Thermal solar is better than solar PV. Thermal solar can be 65 to 70% efficient. Which means out of 100% it can convert 70% of that into energy. As solar PV the highest rated solar PV panel is only around 20%. This means it can only convert 20% out of 100% of the sun lights energy into electricity.

You’re far better off to go with thermal solar however thermal solar often results in more maintenance. Running fluid or liquid through the system to be heated they can always be a risk of leaks. This is a common issue with older thermal solar systems. They can become very costly to fix usually resulting in there expire.

They can also overheat and dissipate pressure in the form of blow offs. This can cause more problems in the system design. When used in colder climates they must be filled with glycol instead of water. This is so they do not freeze up in the middle of winter. It can happen on a colder day when we get snow that covers the tubes and prevents them from heating up.

4. The Difference Between A Solar Cell and Solar Panel

A solar cell is one single cell in entire solar panel. The front side of the cell is usually negative and the backside is positive. The voltage differential usually results in about a half a volt. The solar cells are strung together in series to form a solar panel.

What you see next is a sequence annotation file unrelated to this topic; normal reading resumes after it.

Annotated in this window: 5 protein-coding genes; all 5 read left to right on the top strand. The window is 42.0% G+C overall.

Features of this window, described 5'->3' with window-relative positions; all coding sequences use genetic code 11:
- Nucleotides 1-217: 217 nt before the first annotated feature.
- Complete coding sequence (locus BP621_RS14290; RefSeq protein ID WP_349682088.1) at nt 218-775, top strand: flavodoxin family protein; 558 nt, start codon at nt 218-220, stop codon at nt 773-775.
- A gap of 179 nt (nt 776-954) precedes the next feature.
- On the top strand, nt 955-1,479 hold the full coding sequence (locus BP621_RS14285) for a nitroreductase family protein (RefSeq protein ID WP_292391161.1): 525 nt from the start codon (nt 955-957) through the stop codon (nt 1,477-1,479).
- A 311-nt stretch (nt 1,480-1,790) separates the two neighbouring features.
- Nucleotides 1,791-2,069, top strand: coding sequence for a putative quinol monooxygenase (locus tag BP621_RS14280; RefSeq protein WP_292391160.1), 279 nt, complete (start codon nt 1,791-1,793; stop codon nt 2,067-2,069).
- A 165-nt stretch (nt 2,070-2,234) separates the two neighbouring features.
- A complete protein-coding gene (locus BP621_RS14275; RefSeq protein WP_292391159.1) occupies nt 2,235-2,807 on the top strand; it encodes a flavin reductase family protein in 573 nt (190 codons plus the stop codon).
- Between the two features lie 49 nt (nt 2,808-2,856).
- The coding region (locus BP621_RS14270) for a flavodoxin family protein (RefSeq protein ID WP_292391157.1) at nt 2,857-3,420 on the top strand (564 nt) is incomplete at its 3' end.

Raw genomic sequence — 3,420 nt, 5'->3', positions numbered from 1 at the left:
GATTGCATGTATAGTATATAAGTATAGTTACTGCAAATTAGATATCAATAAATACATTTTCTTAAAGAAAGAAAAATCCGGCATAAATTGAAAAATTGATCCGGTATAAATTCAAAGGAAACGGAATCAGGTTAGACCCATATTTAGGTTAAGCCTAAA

Different configurations of solar panels equal different voltages so that more cells are required to reach the desired effect. Once solar cells are hooked and series to add up to the desired voltage the amperage usually stays the sum of each cell.

However some parallel series configurations can be done to add up and purchase within side the solar panel. The end result will be a positive and a negative terminal in which the voltage is collected to be terminated into an electrical system.

5. What is Thermal Solar Exactly?

Thermal solar is the collection of solar energy from the sun. The solar energy is collected through a thermal collector. This collector is usually reflective to absorb as much energy from the sun that it can. Thermal solar usually contains water or glycol to be heated with inside the thermal solar collector. It is then transferred or circulated usually to a heat exchanger that’s added to some other source of heating equipment.